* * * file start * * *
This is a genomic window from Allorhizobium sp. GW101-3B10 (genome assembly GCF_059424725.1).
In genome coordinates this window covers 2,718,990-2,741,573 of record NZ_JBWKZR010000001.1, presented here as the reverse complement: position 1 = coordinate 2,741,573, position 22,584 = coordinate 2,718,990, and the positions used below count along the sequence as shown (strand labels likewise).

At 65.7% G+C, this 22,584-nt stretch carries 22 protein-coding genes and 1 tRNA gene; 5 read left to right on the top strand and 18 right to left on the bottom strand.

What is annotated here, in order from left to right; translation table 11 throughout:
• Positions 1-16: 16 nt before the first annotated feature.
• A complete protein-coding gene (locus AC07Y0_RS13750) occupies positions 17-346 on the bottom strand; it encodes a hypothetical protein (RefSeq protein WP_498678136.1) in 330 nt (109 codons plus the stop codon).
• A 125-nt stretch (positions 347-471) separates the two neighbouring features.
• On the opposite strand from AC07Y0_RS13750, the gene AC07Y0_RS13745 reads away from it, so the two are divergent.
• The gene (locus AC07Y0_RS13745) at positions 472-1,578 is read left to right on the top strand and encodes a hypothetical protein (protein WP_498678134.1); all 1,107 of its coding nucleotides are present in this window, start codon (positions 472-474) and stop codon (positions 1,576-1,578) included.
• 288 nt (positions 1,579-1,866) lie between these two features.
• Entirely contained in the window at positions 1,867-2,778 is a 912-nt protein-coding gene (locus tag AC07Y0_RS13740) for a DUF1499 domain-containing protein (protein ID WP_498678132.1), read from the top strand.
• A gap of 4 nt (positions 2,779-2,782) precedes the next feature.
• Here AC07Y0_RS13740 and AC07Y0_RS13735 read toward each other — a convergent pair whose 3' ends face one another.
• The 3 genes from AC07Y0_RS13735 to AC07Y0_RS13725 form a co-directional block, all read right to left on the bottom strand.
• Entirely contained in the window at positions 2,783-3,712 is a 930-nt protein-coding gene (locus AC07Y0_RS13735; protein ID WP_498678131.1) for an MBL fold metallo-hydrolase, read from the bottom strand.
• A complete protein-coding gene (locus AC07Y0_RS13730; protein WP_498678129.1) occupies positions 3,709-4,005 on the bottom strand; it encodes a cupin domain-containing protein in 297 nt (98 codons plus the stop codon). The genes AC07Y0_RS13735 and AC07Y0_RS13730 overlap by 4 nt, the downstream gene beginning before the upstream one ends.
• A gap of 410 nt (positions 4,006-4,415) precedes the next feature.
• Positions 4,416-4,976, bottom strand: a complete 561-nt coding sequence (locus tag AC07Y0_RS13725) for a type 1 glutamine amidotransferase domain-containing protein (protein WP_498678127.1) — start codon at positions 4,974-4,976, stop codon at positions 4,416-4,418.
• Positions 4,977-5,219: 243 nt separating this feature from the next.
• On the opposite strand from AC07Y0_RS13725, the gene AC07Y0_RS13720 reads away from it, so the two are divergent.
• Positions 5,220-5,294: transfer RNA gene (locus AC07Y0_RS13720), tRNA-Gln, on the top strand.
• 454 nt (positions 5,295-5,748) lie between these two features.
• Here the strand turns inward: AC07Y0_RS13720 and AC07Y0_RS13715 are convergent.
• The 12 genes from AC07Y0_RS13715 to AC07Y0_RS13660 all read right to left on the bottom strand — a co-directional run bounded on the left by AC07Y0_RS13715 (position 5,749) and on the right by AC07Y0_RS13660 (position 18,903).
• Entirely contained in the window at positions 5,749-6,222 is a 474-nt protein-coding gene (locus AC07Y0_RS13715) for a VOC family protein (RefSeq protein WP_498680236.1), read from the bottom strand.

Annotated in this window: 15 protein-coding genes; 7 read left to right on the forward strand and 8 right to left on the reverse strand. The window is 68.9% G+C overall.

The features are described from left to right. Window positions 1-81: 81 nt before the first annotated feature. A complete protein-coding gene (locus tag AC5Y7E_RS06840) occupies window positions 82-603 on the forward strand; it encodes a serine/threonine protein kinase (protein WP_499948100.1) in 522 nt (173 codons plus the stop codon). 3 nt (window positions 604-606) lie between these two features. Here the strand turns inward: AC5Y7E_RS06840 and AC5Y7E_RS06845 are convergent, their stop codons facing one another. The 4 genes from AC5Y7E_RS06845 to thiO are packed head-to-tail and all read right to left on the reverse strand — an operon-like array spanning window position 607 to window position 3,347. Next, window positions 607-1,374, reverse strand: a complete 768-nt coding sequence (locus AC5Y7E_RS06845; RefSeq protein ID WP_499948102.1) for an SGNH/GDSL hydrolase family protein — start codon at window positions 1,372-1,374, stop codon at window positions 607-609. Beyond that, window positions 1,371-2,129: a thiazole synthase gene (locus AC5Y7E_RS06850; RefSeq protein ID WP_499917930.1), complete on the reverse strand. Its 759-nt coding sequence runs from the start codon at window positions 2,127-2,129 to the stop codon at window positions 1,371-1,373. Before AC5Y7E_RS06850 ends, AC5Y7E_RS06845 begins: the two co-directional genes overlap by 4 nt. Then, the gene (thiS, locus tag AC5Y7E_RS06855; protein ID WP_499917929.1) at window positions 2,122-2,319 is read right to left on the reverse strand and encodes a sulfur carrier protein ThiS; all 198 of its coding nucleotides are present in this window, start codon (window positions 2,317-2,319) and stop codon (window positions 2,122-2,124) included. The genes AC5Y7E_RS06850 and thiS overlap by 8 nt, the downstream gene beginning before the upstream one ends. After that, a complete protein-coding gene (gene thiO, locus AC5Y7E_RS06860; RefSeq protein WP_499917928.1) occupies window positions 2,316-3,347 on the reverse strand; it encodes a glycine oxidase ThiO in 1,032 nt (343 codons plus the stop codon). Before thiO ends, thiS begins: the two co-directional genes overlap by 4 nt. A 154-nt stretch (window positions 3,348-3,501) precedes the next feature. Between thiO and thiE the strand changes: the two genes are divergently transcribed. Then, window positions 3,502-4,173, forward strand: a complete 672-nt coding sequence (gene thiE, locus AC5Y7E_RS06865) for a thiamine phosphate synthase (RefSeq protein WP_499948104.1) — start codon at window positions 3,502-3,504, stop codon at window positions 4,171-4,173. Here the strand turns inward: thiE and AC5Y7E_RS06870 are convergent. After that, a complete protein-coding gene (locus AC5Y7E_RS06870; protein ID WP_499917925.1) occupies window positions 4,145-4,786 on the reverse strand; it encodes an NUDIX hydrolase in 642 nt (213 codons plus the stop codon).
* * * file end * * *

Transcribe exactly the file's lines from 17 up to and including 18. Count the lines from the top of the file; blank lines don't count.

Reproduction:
• A gap of 410 nt (positions 4,006-4,415) precedes the next feature.
• Positions 4,416-4,976, bottom strand: a complete 561-nt coding sequence (locus tag AC07Y0_RS13725) for a type 1 glutamine amidotransferase domain-containing protein (protein WP_498678127.1) — start codon at positions 4,974-4,976, stop codon at positions 4,416-4,418.